Rimmer getting used to life in the Exeter Chiefs' front row – but wants more
Despite his 473 Aviva Premiership minutes this season, prop Carl Rimmer still feels he has yet to make a place in Exeter Chiefs' front row his own.
Rimmer has certainly caught the eye in those seven games – and two more in the Heineken Cup – and he has enjoyed every second since moving from the Cornish Pirates in the summer.
"It has been a great few years for me, not just rugby but my entire life," said Rimmer, who reached the Championship final with Pirates in both the previous two seasons.
"I am playing for a team who I would have given up everything to play for – it's brilliant I couldn't be happier."
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Rimmer was in the Chiefs' line-up for last weekend's win at London Irish and he is expected to feature once again against London Wasps this weekend at Sandy Park.
He said: "I've definitely played more back-to-back games now than I have in my entire career. It has been a good string of games that I've put together.
"I had a look the other day and I thought it had been a long season but then I had a look through the programme and it has only been nine Premiership games – there is still a long way to go before I consider myself cemented in the first team. I'm really happy to have the chance and how well it has gone and getting rewarded with more starts."
The 26-year-old has managed to impress despite being playing at loose-head prop, as opposed to tight-head.
"That's the biggest surprise," said Rimmer. "I was happy to stick my name in the hat and say I could do a job there but it has gone a lot better than what I hoped for.
"It was always a long-term goal to move across the scrum to tight head but I've been given a chance in the deep end and it has gone well."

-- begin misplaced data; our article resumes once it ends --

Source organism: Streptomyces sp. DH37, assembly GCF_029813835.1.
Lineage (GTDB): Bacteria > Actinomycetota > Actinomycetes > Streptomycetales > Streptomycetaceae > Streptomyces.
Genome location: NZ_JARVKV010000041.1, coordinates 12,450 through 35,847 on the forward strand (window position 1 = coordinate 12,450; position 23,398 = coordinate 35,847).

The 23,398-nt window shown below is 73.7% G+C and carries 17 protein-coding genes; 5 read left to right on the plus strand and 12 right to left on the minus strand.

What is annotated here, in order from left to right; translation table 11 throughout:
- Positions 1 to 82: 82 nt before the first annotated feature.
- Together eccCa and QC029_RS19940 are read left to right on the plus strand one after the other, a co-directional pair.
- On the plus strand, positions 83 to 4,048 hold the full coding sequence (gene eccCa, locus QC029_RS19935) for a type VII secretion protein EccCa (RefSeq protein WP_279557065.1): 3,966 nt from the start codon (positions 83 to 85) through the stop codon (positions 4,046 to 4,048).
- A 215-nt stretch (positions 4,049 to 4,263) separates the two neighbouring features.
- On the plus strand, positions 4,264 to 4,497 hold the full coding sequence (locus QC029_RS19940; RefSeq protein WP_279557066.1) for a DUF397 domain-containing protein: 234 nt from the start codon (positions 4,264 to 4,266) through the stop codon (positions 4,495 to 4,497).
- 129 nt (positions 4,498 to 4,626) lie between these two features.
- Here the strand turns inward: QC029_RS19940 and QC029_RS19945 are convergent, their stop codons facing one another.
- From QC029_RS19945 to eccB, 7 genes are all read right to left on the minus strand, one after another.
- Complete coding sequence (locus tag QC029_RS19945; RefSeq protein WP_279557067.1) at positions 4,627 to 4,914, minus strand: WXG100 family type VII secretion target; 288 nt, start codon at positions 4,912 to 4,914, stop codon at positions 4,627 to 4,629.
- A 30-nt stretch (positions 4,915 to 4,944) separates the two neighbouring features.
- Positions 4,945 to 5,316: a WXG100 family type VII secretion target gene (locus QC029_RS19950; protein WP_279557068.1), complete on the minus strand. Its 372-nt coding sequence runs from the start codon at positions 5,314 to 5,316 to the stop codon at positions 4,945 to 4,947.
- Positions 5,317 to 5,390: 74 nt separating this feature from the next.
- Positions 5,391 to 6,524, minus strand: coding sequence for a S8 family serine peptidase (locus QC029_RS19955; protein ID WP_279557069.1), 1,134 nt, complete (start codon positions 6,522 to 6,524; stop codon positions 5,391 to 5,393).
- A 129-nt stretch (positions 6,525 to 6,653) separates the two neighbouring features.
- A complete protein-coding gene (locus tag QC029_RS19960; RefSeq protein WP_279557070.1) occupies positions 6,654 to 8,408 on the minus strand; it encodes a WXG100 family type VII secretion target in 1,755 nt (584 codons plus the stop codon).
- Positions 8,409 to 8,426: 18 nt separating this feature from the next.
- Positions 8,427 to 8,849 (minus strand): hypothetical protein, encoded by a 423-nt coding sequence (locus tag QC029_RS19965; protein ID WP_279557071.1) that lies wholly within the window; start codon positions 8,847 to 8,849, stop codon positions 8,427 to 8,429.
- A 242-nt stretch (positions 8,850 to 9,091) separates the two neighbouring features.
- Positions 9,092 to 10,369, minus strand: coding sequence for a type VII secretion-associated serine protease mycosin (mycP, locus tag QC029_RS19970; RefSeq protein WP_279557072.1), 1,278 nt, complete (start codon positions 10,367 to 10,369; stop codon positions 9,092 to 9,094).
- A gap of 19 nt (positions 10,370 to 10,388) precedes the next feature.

The difference between the two roles should not be underestimated. Rimmer said: "It is almost impossible to explain, if I am honest with you.
"There's a world of difference, it's black and white. You have to do the opposite of what you would do on one side. You have to make sure you get it right or you could get serious injuries or marched back up the pitch, it really is a pressure position. It is you they're looking at a bit like a goalkeeper in football. If it goes wrong I'm the one who stands up and looks stupid."
Rimmer has looked anything but stupid in his Chiefs career to date. He plans for more of the same against Irish this weekend.
He said: "It's the same as always for me. It is the same tactic for tight five, just keep going as long as we can.
"It is a bit of a cliché but we take every game as it comes. It is how the club works every game, every week is a new challenge, a new set of goals to go for, we put them on the board and go about achieving them and nine times out of ten we achieve our individual goals and hope to come out with a win."